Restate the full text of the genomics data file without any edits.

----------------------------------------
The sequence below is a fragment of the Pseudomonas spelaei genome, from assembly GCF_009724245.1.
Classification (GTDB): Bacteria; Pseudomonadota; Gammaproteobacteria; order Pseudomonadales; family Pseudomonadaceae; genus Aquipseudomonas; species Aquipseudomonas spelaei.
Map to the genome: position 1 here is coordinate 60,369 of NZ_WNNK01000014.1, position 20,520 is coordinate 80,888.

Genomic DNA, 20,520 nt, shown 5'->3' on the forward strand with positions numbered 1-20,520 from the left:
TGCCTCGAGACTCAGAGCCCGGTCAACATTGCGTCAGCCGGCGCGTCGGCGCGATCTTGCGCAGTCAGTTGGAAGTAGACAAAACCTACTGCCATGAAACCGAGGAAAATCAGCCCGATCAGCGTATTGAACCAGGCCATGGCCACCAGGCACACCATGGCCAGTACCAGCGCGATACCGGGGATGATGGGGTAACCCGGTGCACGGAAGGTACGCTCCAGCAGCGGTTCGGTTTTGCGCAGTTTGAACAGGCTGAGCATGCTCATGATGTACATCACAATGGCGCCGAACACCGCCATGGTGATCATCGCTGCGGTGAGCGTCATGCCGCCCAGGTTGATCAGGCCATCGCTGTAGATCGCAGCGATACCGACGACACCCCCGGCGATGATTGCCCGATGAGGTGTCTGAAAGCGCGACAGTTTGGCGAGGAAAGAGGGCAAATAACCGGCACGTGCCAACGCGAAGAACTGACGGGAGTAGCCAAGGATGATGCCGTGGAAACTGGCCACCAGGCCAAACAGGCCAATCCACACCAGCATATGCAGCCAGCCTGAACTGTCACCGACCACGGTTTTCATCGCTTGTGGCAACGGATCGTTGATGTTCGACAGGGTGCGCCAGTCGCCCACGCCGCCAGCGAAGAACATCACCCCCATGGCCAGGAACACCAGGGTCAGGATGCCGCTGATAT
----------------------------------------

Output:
The sequence below is a fragment of the Pseudomonas spelaei genome, from assembly GCF_009724245.1.
Classification (GTDB): Bacteria; Pseudomonadota; Gammaproteobacteria; order Pseudomonadales; family Pseudomonadaceae; genus Aquipseudomonas; species Aquipseudomonas spelaei.
Map to the genome: position 1 here is coordinate 60,369 of NZ_WNNK01000014.1, position 20,520 is coordinate 80,888.

Genomic DNA, 20,520 nt, shown 5'->3' on the forward strand with positions numbered 1-20,520 from the left:
TGCCTCGAGACTCAGAGCCCGGTCAACATTGCGTCAGCCGGCGCGTCGGCGCGATCTTGCGCAGTCAGTTGGAAGTAGACAAAACCTACTGCCATGAAACCGAGGAAAATCAGCCCGATCAGCGTATTGAACCAGGCCATGGCCACCAGGCACACCATGGCCAGTACCAGCGCGATACCGGGGATGATGGGGTAACCCGGTGCACGGAAGGTACGCTCCAGCAGCGGTTCGGTTTTGCGCAGTTTGAACAGGCTGAGCATGCTCATGATGTACATCACAATGGCGCCGAACACCGCCATGGTGATCATCGCTGCGGTGAGCGTCATGCCGCCCAGGTTGATCAGGCCATCGCTGTAGATCGCAGCGATACCGACGACACCCCCGGCGATGATTGCCCGATGAGGTGTCTGAAAGCGCGACAGTTTGGCGAGGAAAGAGGGCAAATAACCGGCACGTGCCAACGCGAAGAACTGACGGGAGTAGCCAAGGATGATGCCGTGGAAACTGGCCACCAGGCCAAACAGGCCAATCCACACCAGCATATGCAGCCAGCCTGAACTGTCACCGACCACGGTTTTCATCGCTTGTGGCAACGGATCGTTGATGTTCGACAGGGTGCGCCAGTCGCCCACGCCGCCAGCGAAGAACATCACCCCCATGGCCAGGAACACCAGGGTCAGGATGCCGCTGATAT